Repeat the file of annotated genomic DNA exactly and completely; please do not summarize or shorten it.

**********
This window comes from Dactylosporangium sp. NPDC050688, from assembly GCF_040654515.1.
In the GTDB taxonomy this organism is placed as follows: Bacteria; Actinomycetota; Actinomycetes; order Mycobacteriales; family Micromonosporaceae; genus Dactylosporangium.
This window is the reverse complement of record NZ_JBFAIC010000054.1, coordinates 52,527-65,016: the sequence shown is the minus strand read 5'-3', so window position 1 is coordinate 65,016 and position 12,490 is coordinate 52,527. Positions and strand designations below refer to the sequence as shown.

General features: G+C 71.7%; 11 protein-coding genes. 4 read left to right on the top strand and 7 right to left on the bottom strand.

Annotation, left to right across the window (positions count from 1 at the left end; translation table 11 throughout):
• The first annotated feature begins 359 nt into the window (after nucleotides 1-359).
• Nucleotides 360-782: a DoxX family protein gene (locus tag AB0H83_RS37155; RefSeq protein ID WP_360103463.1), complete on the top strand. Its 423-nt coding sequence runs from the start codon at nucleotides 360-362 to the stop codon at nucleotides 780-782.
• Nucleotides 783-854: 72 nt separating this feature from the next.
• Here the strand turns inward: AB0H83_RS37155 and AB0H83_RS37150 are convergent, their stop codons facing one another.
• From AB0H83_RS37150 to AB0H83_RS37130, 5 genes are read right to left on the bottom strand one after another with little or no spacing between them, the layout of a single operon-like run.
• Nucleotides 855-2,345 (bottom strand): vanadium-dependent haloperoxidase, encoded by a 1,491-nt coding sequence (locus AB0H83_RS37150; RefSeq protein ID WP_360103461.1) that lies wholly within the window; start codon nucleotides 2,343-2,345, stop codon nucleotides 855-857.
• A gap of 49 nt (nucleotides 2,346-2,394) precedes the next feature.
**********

This window comes from Dactylosporangium sp. NPDC050688, from assembly GCF_040654515.1.
In the GTDB taxonomy this organism is placed as follows: Bacteria; Actinomycetota; Actinomycetes; order Mycobacteriales; family Micromonosporaceae; genus Dactylosporangium.
This window is the reverse complement of record NZ_JBFAIC010000054.1, coordinates 52,527-65,016: the sequence shown is the minus strand read 5'-3', so window position 1 is coordinate 65,016 and position 12,490 is coordinate 52,527. Positions and strand designations below refer to the sequence as shown.

General features: G+C 71.7%; 11 protein-coding genes. 4 read left to right on the top strand and 7 right to left on the bottom strand.

Annotation, left to right across the window (positions count from 1 at the left end; translation table 11 throughout):
• The first annotated feature begins 359 nt into the window (after nucleotides 1-359).
• Nucleotides 360-782: a DoxX family protein gene (locus tag AB0H83_RS37155; RefSeq protein ID WP_360103463.1), complete on the top strand. Its 423-nt coding sequence runs from the start codon at nucleotides 360-362 to the stop codon at nucleotides 780-782.
• Nucleotides 783-854: 72 nt separating this feature from the next.
• Here the strand turns inward: AB0H83_RS37155 and AB0H83_RS37150 are convergent, their stop codons facing one another.
• From AB0H83_RS37150 to AB0H83_RS37130, 5 genes are read right to left on the bottom strand one after another with little or no spacing between them, the layout of a single operon-like run.
• Nucleotides 855-2,345 (bottom strand): vanadium-dependent haloperoxidase, encoded by a 1,491-nt coding sequence (locus AB0H83_RS37150; RefSeq protein ID WP_360103461.1) that lies wholly within the window; start codon nucleotides 2,343-2,345, stop codon nucleotides 855-857.
• A gap of 49 nt (nucleotides 2,346-2,394) precedes the next feature.